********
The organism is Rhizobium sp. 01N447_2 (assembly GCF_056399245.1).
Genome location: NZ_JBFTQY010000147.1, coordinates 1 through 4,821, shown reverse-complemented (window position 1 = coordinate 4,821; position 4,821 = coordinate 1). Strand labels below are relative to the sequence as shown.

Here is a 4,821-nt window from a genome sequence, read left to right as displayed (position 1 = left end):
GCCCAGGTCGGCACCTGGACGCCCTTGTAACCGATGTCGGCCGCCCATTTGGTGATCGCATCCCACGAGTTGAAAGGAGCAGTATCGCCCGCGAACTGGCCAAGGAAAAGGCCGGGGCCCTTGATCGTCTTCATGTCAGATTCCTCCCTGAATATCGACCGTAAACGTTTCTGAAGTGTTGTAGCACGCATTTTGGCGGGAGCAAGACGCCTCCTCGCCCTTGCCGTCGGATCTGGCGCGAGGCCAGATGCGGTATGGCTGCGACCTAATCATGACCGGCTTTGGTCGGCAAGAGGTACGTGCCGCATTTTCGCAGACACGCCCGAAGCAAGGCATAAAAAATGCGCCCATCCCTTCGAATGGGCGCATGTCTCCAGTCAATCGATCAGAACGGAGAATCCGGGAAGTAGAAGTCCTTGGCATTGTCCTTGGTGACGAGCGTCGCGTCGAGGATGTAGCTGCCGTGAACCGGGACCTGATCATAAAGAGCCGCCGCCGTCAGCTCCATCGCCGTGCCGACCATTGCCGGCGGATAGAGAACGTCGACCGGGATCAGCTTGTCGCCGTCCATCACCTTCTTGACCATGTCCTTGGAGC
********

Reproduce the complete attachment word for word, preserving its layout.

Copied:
The organism is Rhizobium sp. 01N447_2 (assembly GCF_056399245.1).
Genome location: NZ_JBFTQY010000147.1, coordinates 1 through 4,821, shown reverse-complemented (window position 1 = coordinate 4,821; position 4,821 = coordinate 1). Strand labels below are relative to the sequence as shown.

Here is a 4,821-nt window from a genome sequence, read left to right as displayed (position 1 = left end):
GCCCAGGTCGGCACCTGGACGCCCTTGTAACCGATGTCGGCCGCCCATTTGGTGATCGCATCCCACGAGTTGAAAGGAGCAGTATCGCCCGCGAACTGGCCAAGGAAAAGGCCGGGGCCCTTGATCGTCTTCATGTCAGATTCCTCCCTGAATATCGACCGTAAACGTTTCTGAAGTGTTGTAGCACGCATTTTGGCGGGAGCAAGACGCCTCCTCGCCCTTGCCGTCGGATCTGGCGCGAGGCCAGATGCGGTATGGCTGCGACCTAATCATGACCGGCTTTGGTCGGCAAGAGGTACGTGCCGCATTTTCGCAGACACGCCCGAAGCAAGGCATAAAAAATGCGCCCATCCCTTCGAATGGGCGCATGTCTCCAGTCAATCGATCAGAACGGAGAATCCGGGAAGTAGAAGTCCTTGGCATTGTCCTTGGTGACGAGCGTCGCGTCGAGGATGTAGCTGCCGTGAACCGGGACCTGATCATAAAGAGCCGCCGCCGTCAGCTCCATCGCCGTGCCGACCATTGCCGGCGGATAGAGAACGTCGACCGGGATCAGCTTGTCGCCGTCCATCACCTTCTTGACCATGTCCTTGGAGC